There has been some justifiable concern about the disease outbreak in Wuhan, China, and fear of the coronavirus has hit the markets this week.
The virus has spread beyond China’s borders, with some countries restricting travel from China. In fact, Hong Kong closed its border with China on Tuesday.
The human cost of a viral outbreak like this one is tragic, and hopefully, the disease will be remedied before more lives are lost. However, this is once again a moment when “externalities” seem to be having an impact on the financial markets rather than core fundamentals.
The question we have received more than any other with respect to the outbreak’s impact on the financial markets is how far will prices fall in the short term?
Although this is a reasonable question, the answer is tricky. There were plenty of headlines blaming the virus for Monday’s declines. But that connection could easily be just an unlucky correlation.
Normally, in a situation like this, we would look at historical examples and see if we can find common patterns to develop a probability estimate for how the outbreak is likely to affect stock prices.
Although the data is always messy when you try to find patterns kicked off by calamities, this is exactly what we do when hurricane season hits the U.S. South Atlantic. However, in the case of disease outbreaks, the data is beyond messy. It’s very difficult to interpret.
Although there are many outbreaks each year, the worst of these in terms of human costs appear in developing or frontier economies (sub-Saharan Africa, Pacific Island nations). These are economies that have little financial spillover effect on the markets.
The Impact of Disease Outbreaks
Because the relationship between disease outbreaks and stock prices is so cloudy, we would treat this as an issue driven by headlines rather than actual economic activity.
For example, the Ebola outbreak of 2014 affected transportation stock prices like Delta Air Lines (NYSE:DAL) and United Airlines (NASDAQ:UAL). As you can see in the following chart, UAL dropped as much as 12% only to rally 89% by January 2015.
There are still Ebola deaths in the world. There were 198 deaths from an outbreak in the Democratic Republic of Congo in 2018 alone, but that didn’t seem to affect markets.
This sequence of an outbreak, followed by breathless headlines and completed with a market whipsaw is common. However, it all relies on the behavior of the press more than any intrinsic feature of the outbreak itself.
Usually, the most dramatic impact disease outbreaks have on stocks is focused on an individual sector or group of stocks. For example, healthcare companies often get a short-lived bump when press coverage of the outbreak spikes. Transportation stocks often suffer.
During the swine flu outbreak in 2009, the number of headlines spiked through the summer and late fall. DAL had a flip flop like UAL’s in 2014. UAL lost 30% during the crisis and gained 130% by April of 2010.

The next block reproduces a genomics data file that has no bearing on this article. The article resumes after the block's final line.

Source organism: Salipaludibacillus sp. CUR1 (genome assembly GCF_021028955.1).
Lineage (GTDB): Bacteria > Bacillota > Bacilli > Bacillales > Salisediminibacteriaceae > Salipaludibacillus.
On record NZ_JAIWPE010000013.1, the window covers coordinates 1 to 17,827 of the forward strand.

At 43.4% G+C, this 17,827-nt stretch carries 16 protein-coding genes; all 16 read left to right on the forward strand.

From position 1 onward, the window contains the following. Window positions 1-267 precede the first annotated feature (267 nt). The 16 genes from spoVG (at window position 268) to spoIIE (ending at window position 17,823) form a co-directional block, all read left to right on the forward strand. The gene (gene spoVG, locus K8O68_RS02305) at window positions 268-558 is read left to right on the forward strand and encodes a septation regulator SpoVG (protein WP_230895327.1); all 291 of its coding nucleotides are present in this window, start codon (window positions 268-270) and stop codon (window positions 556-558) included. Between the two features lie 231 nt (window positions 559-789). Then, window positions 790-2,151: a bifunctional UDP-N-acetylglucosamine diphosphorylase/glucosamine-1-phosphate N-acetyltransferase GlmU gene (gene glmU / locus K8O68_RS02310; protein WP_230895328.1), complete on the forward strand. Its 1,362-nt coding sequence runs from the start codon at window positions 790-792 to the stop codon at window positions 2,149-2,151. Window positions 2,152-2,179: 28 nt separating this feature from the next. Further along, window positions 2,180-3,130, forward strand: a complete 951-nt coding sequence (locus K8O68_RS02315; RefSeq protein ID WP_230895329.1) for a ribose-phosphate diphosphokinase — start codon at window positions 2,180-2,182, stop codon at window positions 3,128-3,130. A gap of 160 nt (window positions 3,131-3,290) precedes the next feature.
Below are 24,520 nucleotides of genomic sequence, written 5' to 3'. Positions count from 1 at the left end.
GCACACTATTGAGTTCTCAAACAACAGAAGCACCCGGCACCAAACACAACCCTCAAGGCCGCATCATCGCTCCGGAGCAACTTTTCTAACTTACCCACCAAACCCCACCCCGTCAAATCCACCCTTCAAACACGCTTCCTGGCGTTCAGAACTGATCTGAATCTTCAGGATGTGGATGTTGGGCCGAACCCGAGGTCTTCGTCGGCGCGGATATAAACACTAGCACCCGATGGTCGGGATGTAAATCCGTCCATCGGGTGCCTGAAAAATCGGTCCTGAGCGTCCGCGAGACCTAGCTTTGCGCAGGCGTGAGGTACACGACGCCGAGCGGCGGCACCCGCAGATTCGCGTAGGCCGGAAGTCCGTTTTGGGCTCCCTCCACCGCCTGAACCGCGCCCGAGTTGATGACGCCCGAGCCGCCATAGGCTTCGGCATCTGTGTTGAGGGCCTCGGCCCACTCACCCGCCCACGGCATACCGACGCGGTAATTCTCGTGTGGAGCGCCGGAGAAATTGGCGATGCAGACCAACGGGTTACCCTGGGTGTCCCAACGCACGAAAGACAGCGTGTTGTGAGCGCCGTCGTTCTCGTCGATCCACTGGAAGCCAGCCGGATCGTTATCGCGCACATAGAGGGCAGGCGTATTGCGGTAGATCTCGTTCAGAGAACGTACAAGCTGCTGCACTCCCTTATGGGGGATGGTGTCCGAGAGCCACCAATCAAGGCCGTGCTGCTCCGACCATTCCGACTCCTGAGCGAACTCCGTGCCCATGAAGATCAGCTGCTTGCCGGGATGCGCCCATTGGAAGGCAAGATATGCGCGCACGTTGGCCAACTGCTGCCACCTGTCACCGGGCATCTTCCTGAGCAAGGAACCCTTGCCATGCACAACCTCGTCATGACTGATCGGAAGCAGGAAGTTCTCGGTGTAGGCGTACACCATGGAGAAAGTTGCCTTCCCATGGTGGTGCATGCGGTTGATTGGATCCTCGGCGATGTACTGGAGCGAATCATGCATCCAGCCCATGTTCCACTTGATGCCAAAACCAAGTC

Johnson & Johnson’s Outbreak Rally
Companies in healthcare did fairly well while the headlines were still on the front page. Johnson & Johnson (NYSE:JNJ) rallied 15% on fears of vaccine and hand sanitizer shortages, but it dropped 35% after the fear began to subside, which you can see in the following chart.
So, what should investors take away from a study of disease outbreaks and the market? Although we had to use some subjective judgement, our study of outbreaks that met a minimum level of headline coverage revealed a weak but similar pattern to the one we see during hurricanes.
Just as oil companies rally prior to hurricane landfall, stocks expected to benefit from the outbreak — healthcare being a good example — rally briefly for an average of 7% gains. As the news fades, they give up their gains and drop below their initial levels. They typically fall an average of 10%.
Similar to how refineries drop prior to a storm and then rally following landfall, transportation and shipping stocks tend to suffer the most during the initial press coverage of an outbreak. They fall an average of 18%, but then they rally an average of 62%.
We should note that the size of some gains in transportation could partially be due to bull market distortion. We don’t think the forward average is likely to be that high.
The total whipsaw cycle tends to be brief — one to three months — and barring something unexpected, we would expect that to be the case this time as well.
We don’t expect the current outbreak to have a long-lasting negative impact on the market. We are much more concerned about falling profit margins and a reluctantly dovish Federal Reserve than a disease outbreak.
The Bottom Line
Besides the Federal Open Market Committee’s announcement yesterday, this is a slow week for economic reports. This makes today a good opportunity to address the coronavirus outbreak in China.
At this point, we don’t expect the outbreak to have a significant impact on prices.
However, although earnings are currently trending above expectations, profit margins continue to be squeezed, which is concerning. Earnings growth is negative on a year-over-year basis for the fourth quarter, so a cautiously bullish outlook is still warranted.
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